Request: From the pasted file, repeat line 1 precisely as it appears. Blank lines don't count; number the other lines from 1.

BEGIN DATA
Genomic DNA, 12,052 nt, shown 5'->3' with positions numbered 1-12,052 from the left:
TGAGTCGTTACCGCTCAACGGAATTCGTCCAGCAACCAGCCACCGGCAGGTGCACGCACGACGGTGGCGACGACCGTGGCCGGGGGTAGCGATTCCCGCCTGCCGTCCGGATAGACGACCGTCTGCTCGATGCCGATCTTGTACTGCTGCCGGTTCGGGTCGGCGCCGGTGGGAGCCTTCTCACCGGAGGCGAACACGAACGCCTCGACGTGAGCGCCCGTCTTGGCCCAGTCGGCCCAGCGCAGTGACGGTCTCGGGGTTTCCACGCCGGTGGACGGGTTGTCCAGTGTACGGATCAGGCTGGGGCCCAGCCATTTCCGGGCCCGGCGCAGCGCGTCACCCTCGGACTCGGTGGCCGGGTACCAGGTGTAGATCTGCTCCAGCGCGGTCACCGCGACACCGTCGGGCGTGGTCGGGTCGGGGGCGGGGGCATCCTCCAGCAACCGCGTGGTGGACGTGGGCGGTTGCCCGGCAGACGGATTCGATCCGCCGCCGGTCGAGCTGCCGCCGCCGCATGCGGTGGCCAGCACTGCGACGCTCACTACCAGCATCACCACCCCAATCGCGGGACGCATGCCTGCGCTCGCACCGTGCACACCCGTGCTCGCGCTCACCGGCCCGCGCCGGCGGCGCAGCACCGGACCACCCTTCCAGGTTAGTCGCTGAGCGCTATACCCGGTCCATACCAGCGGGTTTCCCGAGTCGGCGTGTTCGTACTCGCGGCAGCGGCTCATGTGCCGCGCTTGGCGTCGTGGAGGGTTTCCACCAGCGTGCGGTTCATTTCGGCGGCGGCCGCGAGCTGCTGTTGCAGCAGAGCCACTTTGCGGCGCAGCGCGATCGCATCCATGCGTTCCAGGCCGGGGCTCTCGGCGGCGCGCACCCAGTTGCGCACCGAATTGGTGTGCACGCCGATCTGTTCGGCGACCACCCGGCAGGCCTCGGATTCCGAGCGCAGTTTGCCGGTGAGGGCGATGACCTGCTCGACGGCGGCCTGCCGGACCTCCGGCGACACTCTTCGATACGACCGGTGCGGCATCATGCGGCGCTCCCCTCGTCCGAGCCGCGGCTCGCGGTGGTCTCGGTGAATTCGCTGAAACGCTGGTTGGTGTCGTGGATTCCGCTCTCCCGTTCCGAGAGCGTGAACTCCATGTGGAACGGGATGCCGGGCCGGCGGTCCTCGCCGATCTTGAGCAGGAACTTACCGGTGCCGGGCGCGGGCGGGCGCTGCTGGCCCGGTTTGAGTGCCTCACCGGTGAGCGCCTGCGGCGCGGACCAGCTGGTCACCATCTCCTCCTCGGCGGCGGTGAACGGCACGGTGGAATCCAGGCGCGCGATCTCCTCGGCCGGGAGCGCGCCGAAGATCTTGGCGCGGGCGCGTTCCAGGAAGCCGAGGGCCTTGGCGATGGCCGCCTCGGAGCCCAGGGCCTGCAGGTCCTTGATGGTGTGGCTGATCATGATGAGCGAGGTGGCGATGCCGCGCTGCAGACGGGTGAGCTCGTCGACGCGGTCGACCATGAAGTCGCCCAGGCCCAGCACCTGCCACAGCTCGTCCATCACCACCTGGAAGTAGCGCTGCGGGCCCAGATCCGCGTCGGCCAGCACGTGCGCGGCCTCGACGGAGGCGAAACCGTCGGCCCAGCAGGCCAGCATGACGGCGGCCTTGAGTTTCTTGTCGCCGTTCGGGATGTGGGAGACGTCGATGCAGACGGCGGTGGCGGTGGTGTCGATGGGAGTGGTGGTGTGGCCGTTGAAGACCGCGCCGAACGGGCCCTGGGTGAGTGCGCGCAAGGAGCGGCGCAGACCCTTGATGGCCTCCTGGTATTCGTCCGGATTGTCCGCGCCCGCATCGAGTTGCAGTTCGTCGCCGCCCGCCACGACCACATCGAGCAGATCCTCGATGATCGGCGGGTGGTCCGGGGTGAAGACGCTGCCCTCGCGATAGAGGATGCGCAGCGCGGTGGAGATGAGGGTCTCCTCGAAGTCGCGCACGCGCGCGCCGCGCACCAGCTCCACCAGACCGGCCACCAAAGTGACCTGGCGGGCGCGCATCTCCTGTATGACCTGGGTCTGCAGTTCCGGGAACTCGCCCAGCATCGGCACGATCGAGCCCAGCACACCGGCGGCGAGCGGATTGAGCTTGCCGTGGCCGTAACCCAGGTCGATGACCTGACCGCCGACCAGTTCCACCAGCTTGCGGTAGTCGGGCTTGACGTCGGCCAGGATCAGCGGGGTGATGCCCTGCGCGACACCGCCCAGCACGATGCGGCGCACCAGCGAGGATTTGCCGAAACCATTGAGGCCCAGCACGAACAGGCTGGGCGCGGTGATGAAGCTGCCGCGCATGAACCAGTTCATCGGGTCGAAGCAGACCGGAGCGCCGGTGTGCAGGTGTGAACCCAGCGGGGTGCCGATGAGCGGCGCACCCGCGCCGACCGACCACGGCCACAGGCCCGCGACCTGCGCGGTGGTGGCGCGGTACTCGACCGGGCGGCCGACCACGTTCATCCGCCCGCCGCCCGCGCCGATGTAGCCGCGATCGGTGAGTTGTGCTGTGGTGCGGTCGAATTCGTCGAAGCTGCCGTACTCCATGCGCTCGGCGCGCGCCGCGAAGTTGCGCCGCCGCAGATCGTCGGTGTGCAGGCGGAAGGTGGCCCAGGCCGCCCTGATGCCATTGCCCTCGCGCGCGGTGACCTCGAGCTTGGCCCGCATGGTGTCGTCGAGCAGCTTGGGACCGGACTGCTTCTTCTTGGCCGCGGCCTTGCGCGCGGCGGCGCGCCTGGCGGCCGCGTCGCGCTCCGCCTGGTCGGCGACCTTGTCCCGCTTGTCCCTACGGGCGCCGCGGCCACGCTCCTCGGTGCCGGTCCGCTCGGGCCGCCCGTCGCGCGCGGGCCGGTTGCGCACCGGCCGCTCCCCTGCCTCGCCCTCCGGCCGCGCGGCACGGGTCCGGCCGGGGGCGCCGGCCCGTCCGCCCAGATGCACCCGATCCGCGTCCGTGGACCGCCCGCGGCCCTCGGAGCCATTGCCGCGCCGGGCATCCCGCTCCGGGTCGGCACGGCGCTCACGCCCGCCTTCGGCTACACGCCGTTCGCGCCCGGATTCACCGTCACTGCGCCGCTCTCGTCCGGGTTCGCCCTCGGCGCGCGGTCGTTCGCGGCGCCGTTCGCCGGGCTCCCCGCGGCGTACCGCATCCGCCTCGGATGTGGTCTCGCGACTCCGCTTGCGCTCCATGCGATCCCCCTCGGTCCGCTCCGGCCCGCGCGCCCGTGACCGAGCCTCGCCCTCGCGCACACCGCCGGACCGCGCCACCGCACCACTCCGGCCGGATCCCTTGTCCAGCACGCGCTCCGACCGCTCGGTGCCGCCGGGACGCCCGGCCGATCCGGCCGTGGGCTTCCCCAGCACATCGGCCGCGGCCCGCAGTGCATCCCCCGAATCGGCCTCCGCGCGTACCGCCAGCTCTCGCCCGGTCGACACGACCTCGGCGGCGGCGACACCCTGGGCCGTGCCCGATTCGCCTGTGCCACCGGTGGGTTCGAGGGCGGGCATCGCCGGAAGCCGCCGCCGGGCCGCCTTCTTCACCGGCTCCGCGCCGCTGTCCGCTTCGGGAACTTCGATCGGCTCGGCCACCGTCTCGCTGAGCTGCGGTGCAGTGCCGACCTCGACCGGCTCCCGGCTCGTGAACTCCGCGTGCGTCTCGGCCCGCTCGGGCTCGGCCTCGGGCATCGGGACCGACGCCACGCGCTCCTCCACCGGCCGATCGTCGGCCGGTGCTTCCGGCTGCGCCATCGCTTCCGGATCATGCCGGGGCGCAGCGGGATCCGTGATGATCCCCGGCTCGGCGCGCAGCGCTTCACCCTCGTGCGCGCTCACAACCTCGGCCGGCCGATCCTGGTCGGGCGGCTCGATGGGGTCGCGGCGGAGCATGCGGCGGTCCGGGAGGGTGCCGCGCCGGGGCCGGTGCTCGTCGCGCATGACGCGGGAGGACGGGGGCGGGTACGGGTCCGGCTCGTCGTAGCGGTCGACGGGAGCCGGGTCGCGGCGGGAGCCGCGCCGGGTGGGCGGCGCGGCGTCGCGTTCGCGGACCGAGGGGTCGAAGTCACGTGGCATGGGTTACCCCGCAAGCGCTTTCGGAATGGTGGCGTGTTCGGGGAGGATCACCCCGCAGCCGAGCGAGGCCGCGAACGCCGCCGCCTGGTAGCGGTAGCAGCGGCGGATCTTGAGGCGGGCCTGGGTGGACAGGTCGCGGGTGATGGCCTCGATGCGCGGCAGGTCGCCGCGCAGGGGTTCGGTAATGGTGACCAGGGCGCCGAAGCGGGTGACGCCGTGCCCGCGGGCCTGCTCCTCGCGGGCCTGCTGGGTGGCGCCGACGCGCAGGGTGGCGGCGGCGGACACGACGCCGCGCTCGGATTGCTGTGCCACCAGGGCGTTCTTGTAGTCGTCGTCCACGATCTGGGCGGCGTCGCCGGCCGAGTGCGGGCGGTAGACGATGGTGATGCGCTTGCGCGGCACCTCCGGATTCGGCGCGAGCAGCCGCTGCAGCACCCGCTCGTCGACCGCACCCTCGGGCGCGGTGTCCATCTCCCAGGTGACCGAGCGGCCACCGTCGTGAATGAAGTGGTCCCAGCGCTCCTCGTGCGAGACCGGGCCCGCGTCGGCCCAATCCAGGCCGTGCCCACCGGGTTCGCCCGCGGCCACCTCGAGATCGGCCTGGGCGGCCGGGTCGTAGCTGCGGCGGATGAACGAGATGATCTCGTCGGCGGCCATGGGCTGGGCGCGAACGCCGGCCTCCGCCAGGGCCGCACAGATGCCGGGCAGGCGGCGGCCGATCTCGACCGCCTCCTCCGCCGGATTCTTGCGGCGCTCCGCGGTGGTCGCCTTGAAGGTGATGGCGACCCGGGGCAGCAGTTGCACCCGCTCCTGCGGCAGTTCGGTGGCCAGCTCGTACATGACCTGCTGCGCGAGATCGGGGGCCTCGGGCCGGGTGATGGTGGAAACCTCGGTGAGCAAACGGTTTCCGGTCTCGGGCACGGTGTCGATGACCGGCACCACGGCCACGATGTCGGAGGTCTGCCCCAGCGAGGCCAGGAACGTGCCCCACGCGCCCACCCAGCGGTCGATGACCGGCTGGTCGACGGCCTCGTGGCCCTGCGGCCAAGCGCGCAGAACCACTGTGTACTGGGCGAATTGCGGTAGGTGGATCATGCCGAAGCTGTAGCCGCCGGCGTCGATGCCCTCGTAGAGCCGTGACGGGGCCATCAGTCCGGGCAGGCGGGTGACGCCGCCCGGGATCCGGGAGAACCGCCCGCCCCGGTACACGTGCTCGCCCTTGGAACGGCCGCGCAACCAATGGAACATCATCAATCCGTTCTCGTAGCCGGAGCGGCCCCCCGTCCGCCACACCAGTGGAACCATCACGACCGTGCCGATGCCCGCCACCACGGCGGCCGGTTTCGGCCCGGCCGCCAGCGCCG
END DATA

Genomic DNA, 12,052 nt, shown 5'->3' with positions numbered 1-12,052 from the left: